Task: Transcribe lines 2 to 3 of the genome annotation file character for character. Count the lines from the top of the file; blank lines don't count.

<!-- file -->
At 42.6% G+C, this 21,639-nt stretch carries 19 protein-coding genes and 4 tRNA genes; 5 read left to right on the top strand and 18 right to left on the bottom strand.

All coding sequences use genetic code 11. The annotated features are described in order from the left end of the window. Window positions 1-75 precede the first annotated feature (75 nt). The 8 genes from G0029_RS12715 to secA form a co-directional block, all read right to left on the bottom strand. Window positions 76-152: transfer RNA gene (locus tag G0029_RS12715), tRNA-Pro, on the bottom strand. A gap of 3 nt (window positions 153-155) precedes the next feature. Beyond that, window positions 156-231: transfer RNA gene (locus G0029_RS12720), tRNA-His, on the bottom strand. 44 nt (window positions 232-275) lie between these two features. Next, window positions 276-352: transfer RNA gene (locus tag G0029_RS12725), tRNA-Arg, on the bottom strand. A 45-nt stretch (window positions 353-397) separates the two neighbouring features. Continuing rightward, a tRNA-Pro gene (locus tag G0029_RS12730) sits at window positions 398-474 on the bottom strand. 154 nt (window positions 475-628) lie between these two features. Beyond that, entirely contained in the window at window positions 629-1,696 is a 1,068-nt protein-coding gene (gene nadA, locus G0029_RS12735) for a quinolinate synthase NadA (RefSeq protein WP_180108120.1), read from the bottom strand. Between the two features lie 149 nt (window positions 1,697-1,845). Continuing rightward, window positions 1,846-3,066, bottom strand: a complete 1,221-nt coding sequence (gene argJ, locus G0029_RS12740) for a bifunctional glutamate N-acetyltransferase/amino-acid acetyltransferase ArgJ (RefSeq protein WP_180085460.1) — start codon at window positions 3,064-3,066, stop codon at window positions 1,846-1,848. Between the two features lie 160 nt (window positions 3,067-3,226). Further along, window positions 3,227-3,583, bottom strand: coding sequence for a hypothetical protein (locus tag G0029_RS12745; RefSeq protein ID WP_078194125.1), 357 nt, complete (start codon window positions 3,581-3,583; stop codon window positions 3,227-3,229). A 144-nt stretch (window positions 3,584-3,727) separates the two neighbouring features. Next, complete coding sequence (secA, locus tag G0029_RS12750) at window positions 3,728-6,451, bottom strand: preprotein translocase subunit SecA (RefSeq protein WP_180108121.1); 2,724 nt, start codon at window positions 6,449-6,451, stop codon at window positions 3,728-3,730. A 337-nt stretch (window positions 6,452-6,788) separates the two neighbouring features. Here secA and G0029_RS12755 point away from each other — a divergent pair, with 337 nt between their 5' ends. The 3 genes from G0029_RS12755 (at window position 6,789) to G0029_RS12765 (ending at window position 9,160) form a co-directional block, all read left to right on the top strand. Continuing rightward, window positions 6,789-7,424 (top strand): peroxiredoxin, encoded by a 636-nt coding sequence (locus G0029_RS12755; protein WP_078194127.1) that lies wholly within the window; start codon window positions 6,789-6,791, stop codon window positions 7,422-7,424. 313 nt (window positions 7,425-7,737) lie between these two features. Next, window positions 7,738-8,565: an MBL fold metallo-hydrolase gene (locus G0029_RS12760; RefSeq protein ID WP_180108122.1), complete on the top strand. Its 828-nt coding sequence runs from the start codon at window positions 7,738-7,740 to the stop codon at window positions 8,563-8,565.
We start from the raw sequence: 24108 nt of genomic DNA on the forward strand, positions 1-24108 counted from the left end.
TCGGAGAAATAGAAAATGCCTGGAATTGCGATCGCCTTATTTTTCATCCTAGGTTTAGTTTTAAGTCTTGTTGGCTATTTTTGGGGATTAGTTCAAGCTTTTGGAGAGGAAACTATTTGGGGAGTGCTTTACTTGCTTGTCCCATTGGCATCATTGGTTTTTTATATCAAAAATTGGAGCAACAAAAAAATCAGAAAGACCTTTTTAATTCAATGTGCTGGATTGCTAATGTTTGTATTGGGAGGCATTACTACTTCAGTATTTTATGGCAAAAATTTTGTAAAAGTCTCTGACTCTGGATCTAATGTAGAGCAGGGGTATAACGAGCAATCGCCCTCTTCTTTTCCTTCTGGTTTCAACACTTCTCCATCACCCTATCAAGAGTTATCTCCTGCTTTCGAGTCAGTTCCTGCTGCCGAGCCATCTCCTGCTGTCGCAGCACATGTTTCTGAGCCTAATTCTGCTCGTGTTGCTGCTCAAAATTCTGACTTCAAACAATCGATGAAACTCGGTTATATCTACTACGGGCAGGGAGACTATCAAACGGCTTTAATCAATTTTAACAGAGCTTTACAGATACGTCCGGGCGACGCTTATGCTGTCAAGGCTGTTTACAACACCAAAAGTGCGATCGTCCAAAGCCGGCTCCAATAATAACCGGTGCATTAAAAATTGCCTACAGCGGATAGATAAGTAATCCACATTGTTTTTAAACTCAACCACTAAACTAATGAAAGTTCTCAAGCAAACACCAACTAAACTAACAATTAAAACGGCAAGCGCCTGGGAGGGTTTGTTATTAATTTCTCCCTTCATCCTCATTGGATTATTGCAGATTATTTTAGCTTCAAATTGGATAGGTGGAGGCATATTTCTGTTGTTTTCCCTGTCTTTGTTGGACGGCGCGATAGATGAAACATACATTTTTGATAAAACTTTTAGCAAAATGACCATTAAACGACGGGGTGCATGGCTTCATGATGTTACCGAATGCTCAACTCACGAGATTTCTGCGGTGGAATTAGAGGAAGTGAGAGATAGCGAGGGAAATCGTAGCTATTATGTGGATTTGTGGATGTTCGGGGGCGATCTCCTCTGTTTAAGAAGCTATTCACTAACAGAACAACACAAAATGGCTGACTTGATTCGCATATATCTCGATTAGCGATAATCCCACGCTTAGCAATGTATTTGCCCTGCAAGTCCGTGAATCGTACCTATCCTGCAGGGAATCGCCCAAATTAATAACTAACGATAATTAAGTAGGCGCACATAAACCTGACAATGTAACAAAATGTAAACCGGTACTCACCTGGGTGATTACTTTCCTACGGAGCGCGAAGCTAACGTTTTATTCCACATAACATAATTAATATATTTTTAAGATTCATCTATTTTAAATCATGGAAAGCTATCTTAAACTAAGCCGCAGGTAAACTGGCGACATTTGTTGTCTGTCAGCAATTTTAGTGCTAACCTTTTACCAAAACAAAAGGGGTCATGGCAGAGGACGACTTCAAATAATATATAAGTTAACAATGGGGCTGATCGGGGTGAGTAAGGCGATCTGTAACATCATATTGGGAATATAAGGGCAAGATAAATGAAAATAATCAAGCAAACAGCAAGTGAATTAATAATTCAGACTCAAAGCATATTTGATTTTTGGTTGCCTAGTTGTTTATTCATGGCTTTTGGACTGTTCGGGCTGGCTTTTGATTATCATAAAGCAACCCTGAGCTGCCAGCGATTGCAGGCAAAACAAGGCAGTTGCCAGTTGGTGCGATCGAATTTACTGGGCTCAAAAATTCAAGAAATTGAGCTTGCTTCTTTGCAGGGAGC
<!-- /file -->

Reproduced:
All coding sequences use genetic code 11. The annotated features are described in order from the left end of the window. Window positions 1-75 precede the first annotated feature (75 nt). The 8 genes from G0029_RS12715 to secA form a co-directional block, all read right to left on the bottom strand. Window positions 76-152: transfer RNA gene (locus tag G0029_RS12715), tRNA-Pro, on the bottom strand. A gap of 3 nt (window positions 153-155) precedes the next feature. Beyond that, window positions 156-231: transfer RNA gene (locus G0029_RS12720), tRNA-His, on the bottom strand. 44 nt (window positions 232-275) lie between these two features. Next, window positions 276-352: transfer RNA gene (locus tag G0029_RS12725), tRNA-Arg, on the bottom strand. A 45-nt stretch (window positions 353-397) separates the two neighbouring features. Continuing rightward, a tRNA-Pro gene (locus tag G0029_RS12730) sits at window positions 398-474 on the bottom strand. 154 nt (window positions 475-628) lie between these two features. Beyond that, entirely contained in the window at window positions 629-1,696 is a 1,068-nt protein-coding gene (gene nadA, locus G0029_RS12735) for a quinolinate synthase NadA (RefSeq protein WP_180108120.1), read from the bottom strand. Between the two features lie 149 nt (window positions 1,697-1,845). Continuing rightward, window positions 1,846-3,066, bottom strand: a complete 1,221-nt coding sequence (gene argJ, locus G0029_RS12740) for a bifunctional glutamate N-acetyltransferase/amino-acid acetyltransferase ArgJ (RefSeq protein WP_180085460.1) — start codon at window positions 3,064-3,066, stop codon at window positions 1,846-1,848. Between the two features lie 160 nt (window positions 3,067-3,226). Further along, window positions 3,227-3,583, bottom strand: coding sequence for a hypothetical protein (locus tag G0029_RS12745; RefSeq protein ID WP_078194125.1), 357 nt, complete (start codon window positions 3,581-3,583; stop codon window positions 3,227-3,229). A 144-nt stretch (window positions 3,584-3,727) separates the two neighbouring features. Next, complete coding sequence (secA, locus tag G0029_RS12750) at window positions 3,728-6,451, bottom strand: preprotein translocase subunit SecA (RefSeq protein WP_180108121.1); 2,724 nt, start codon at window positions 6,449-6,451, stop codon at window positions 3,728-3,730. A 337-nt stretch (window positions 6,452-6,788) separates the two neighbouring features. Here secA and G0029_RS12755 point away from each other — a divergent pair, with 337 nt between their 5' ends. The 3 genes from G0029_RS12755 (at window position 6,789) to G0029_RS12765 (ending at window position 9,160) form a co-directional block, all read left to right on the top strand. Continuing rightward, window positions 6,789-7,424 (top strand): peroxiredoxin, encoded by a 636-nt coding sequence (locus G0029_RS12755; protein WP_078194127.1) that lies wholly within the window; start codon window positions 6,789-6,791, stop codon window positions 7,422-7,424. 313 nt (window positions 7,425-7,737) lie between these two features. Next, window positions 7,738-8,565: an MBL fold metallo-hydrolase gene (locus G0029_RS12760; RefSeq protein ID WP_180108122.1), complete on the top strand. Its 828-nt coding sequence runs from the start codon at window positions 7,738-7,740 to the stop codon at window positions 8,563-8,565.
We start from the raw sequence: 24108 nt of genomic DNA on the forward strand, positions 1-24108 counted from the left end.